Name Change Reflects Growing Role of Center on Children and Families

Published: March 22nd, 2004

Category: News

The Levin College of Law Center on Children and the Law has added “Families” to its name to reflect its growing role in restructuring the family law curriculum and in statewide family court reforms. The new name — the Center on Children and Families (CCF) — also recognizes the center’s role in supporting UF’s Family Law Certificate Program and the crucial role of families in the well-being of children.

Associate Directors Nancy Dowd and Iris Burke have joined founding director Barbara Bennett Woodhouse as center co-directors. (Go to edu/publications/pdf/CCFBooklet.pdf to view the new Center on Children and Families booklet, at left, in pdf format.)

“In its first three years, the center has grown and matured, playing a central role in restructuring the family law curriculum and in statewide family court reforms. While we continue to approach these issues from a consciously child-centered perspective, it was important to me and our associate directors to recognize within our organizational structure the crucial roles of family studies in our work and of hands-on learning in our teaching,” said CCF Director and David H. Levin Chair in Family Law Barbara Bennett Woodhouse.

“Professor Dowd is the leading scholar nationally on single parenting and work/family issues, and Professor Burke is a gifted clinical teacher whose commitment to increasing poor families’ access to justice produced the innovative Pro Se/Unbundling Clinic,” Woodhouse added. “We are incredibly lucky to have these and so many other prominent experts in juvenile law, constitutional law, mediation and human rights among our CCF faculty. It was UF’s amazing faculty that brought me here from the University of Pennsylvania and I believe the quality and diversity of our faculty is unmatched anywhere in the country.”

Iris Burke said, “Strengthening families, in all their diverse forms, benefits children. Explicitly including ‘families’ in the center’s name highlights the close collaboration between the center’s faculty who specialize in children’s law and those who specialize in family law. Similarly, the new co-director structure formalizes the close collaboration between the center’s skills faculty and its substantive law faculty. The seamless education that is possible because of this close collaboration is one of the exciting strengths of the center and its certificate program.”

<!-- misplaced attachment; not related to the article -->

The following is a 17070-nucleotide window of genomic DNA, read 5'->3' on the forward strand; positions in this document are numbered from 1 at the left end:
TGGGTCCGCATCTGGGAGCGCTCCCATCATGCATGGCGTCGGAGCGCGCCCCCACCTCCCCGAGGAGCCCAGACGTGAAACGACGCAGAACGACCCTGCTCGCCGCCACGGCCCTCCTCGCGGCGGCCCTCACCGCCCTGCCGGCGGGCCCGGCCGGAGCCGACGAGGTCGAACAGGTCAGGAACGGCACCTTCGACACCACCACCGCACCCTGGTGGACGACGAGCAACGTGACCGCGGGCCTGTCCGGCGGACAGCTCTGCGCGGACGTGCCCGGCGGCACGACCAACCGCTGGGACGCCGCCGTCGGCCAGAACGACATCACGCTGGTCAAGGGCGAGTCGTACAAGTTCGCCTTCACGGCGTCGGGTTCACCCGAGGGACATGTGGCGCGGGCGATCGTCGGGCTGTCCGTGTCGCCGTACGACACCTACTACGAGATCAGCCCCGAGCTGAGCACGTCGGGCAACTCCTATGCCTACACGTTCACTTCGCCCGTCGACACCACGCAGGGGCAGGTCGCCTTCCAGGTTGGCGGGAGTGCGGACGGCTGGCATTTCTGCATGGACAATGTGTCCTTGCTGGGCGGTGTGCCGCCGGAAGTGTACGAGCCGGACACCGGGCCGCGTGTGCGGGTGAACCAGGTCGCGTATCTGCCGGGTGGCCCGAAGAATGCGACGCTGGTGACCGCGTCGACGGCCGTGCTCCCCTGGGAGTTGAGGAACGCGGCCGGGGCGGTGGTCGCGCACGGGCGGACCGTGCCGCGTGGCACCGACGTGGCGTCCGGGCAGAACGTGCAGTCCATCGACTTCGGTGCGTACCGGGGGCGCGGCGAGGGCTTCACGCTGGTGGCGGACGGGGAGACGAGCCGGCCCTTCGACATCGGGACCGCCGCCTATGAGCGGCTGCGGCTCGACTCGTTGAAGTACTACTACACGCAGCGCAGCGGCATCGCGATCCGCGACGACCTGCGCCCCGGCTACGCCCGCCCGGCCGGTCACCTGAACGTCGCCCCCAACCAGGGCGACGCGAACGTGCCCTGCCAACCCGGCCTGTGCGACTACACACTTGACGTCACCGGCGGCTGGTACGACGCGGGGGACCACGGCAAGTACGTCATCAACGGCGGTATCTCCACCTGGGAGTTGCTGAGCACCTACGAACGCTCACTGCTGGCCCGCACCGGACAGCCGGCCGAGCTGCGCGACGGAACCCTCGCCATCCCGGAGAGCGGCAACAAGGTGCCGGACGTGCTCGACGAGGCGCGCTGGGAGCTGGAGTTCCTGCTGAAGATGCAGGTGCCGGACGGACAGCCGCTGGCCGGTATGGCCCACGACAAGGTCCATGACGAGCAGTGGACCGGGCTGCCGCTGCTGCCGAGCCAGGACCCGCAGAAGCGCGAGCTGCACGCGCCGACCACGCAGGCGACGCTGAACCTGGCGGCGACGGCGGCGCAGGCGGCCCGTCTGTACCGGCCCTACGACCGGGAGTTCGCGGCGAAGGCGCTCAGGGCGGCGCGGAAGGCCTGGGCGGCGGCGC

According to Chesterfield Smith Professor Nancy E. Dowd, “The recruitment of Barbara Bennett Woodhouse, the most prominent children’s rights scholar domestically and internationally, was the impetus for the establishment of the center, and her particular expertise made it natural to call this new center the Center for Children and the Law, a multidisciplinary, child-centered, collaborative center for family law. It has always, however, been a center that focuses on families and their well-being. The change in name does not then represent a change in focus, but rather a better description of what the center does.

“Professor Woodhouse galvanized existing faculty and has continued to draw partners within the law school and across campus, as well as across the nation and internationally. The growth of the center has been geometric, with exciting projects in advocacy, teaching and research. The change in the center’s name reflects a transition from the founding stage to continued growth under Professor Woodhouse’s extraordinary leadership. It also is a tribute to her collaborative process, as well as to the incredible growth of the center. At this stage, it represents a step towards deepening and continuing the great work that the center has already accomplished in its short life.

“I am personally honored and privileged to serve as a co-director with two faculty whose character, scholarship and service to children and families is so extraordinary. Professor Woodhouse, as I noted above, brought enormous strength and energy to this faculty. Professor Iris Burke, who has been at the College of Law longer than either Professor Woodhouse or myself, has trained countless outstanding lawyers in our clinical program, and represents the cutting edge, critical work of the center in training the family lawyers of tomorrow.”

The center is co-hosting with the Center for the Study of Race and Race Relations and UF’s ICARE and College of Education March 25-27 the national conference, “Beyond Brown: Children, Race and Education.” (Details available at:

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